Enjoy an elegant evening out listening to the Sounds of the SunnyBrook Dance Band playing American Holiday Standards and more. *Nice evening attire – no jeans.
Tickets are $20.00
To purchase tickets, click here: http://shop.thesunnybrookballroom.net/11-30-13-SunnyBrook-Christmas-Ball-Christmas-Ball.htm
Jessica Castro in September moved herself, her daughter and her son, ages 10 and 9, into a one-bedroom apartment, sacrificing elbowroom to save on rent.
“What I need is a three-bedroom,” said Castro, 36, but it wasn’t in her budget. Even two-bedroom units were beyond her means as she worked 40 hours a week plus a second part-time job.
She now frets over how long her kids will tolerate the tight squeeze.
Thousands of renters across Lancaster County can identify with Castro. They’re priced out of decent, right-sized housing and settle for cramped, substandard quarters.
Experts warn that the shortage of affordable units is at the point that working people will leave the county to find a place to live.
Poverty is growing at a faster rate in the suburbs than in the cities, and the Pittsburgh area is ahead of the curve — but not in a good way.
Nationally, about 55 percent of the population living in poverty is outside of cities, but in Allegheny County, 61 percent of people living in poverty are in the suburbs, and the number rises to 79 percent when the Pittsburgh metropolitan statistical area is measured. That area includes Allegheny and its six surrounding counties.
Those numbers come from Elizabeth Kneebone, a fellow at the Brookings Institution in Washington, D.C., and co-author of “Confronting Suburban Poverty in America.”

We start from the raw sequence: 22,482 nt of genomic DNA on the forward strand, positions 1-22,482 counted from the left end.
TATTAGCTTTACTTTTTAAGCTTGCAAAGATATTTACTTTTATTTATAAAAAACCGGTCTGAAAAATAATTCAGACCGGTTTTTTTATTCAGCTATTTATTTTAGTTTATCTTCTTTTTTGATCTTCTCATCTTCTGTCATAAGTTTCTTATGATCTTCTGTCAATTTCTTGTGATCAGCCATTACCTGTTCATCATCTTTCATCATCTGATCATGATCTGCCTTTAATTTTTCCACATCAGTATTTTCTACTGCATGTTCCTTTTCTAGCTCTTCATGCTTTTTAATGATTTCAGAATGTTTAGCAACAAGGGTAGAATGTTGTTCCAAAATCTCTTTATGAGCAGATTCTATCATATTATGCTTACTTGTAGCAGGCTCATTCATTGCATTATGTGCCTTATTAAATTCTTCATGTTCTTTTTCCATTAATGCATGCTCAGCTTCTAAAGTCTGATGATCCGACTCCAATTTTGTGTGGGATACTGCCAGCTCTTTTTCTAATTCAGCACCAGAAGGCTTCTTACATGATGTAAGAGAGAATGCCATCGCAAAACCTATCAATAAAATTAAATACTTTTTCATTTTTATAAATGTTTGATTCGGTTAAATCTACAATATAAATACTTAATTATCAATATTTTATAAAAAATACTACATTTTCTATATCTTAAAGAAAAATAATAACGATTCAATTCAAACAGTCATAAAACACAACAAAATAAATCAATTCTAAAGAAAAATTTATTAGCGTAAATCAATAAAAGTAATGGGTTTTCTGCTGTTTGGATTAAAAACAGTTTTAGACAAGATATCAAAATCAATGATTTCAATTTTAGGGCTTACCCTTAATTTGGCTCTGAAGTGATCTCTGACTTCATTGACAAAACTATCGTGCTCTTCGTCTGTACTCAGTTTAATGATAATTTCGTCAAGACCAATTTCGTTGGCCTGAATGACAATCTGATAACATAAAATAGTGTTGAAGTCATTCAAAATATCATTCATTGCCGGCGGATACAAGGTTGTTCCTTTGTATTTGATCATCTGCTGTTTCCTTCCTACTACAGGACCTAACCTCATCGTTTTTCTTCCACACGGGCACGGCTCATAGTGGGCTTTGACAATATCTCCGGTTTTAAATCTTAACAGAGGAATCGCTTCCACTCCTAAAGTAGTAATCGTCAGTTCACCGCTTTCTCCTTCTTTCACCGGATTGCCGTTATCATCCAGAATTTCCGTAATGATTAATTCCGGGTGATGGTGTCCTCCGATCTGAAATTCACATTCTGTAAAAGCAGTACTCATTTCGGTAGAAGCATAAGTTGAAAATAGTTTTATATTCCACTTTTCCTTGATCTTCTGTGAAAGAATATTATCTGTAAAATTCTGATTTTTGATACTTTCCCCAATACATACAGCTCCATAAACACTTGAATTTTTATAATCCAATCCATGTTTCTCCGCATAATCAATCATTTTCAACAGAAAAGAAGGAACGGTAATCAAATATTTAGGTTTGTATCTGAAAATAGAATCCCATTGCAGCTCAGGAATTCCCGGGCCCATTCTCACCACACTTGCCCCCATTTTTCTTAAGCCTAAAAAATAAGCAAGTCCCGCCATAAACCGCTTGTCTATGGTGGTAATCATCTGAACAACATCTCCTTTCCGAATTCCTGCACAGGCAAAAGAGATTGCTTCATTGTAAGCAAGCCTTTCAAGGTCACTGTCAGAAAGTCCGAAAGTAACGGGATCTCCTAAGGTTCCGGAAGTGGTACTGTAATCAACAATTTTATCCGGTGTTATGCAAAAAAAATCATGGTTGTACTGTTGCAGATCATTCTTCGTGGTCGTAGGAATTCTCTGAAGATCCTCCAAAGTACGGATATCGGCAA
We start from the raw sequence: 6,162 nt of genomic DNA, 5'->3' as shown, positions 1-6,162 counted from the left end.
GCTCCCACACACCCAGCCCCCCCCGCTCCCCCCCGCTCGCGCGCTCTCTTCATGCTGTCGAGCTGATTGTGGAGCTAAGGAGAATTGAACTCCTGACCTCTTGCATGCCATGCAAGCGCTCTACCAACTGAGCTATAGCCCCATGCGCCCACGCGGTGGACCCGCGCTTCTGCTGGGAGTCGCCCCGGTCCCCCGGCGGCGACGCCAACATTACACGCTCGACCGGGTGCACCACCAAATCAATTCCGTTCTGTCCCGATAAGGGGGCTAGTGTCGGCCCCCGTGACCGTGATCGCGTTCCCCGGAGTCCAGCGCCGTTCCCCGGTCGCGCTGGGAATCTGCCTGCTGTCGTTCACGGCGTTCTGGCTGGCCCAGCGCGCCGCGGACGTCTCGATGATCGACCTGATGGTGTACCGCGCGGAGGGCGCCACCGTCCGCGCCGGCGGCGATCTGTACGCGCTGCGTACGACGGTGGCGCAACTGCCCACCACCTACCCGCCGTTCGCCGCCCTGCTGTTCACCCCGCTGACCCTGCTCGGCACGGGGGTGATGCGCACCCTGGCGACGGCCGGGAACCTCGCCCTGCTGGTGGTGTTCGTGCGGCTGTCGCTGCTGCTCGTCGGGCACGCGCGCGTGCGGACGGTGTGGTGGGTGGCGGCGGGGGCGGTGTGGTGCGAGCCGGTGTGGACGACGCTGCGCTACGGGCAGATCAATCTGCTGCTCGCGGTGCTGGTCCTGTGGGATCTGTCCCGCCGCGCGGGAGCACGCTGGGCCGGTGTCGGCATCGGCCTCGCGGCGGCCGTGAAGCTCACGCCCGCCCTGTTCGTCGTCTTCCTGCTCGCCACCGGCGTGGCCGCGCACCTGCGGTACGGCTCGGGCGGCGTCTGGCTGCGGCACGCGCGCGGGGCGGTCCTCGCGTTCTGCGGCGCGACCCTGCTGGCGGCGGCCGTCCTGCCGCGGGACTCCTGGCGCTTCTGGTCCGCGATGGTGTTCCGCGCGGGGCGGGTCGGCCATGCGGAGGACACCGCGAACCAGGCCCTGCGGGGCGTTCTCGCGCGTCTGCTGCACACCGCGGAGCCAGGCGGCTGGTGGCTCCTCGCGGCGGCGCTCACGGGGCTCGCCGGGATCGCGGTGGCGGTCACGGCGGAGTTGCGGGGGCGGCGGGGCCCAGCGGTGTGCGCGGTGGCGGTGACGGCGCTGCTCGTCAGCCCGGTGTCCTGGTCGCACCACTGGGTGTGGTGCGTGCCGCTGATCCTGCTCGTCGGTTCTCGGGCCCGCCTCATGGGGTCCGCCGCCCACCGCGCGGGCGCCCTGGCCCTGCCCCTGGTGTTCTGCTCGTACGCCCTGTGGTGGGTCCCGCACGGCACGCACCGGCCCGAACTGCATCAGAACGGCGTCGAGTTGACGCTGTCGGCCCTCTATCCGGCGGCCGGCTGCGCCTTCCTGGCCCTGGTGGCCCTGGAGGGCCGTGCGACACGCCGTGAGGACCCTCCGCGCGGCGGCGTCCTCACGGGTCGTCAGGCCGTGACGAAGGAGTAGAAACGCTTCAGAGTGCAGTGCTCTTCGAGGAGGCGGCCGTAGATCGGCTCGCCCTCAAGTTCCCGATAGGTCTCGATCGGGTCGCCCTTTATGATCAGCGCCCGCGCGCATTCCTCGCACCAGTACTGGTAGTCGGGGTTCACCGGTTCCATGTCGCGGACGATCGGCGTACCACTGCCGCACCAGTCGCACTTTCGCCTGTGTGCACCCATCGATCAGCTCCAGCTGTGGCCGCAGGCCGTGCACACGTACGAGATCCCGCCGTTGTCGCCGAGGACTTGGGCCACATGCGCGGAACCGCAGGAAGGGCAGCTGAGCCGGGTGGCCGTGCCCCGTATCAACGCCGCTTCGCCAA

Ms. Kneebone said suburban poverty has been growing since 2000 and became more significant than urban poverty even before the economic meltdown of 2008 and 2009. The recession exacerbated it.
We have arrived at the Eagles’ bye week, and they have just said hello to first place in the NFC East. Maybe Nostradamus, in the midst of predicting all that war and famine, saw this coming in the 16th century, but the most believable football forecast around here three weeks ago was for an occluded front bringing in another season of gloom and doom, with the arrival of a new quarterback expected in the spring.
Chip Kelly and his players swear they had a different view of the Eagles’ weather map after two straight NFC East home losses last month in which they did not score an offensive touchdown.
“I wasn’t worried, but I knew that was going to be a big test for us,” Kelly said late Sunday afternoon as his team celebrated a 24-16 win over the Washington Redskins. “We knew what we had to do. We had to stick together as a group. The only people that really had confidence in us was us, and rightly so because we weren’t playing very well.”
Forgive the football forecasters if they did not envision Nick Foles’ return from a concussion as a sign that an Eagles resurrection was about to occur. But here they are in first place at their bye week with a meaningful final month in front of them.
A Reading man broke into a city home and stabbed an acquaintance to death Sunday morning, police said.
The suspect remained at large late Sunday.
Also in the home at the time were two women, one of whom witnessed the stabbing, and several children, police said.
Julio A. Ortiz-Lugo, 30, entered the home in the 500 block of Minor Street through a second-floor bathroom window shortly before 7, said Sgt. John M. Solecki of the criminal investigations division.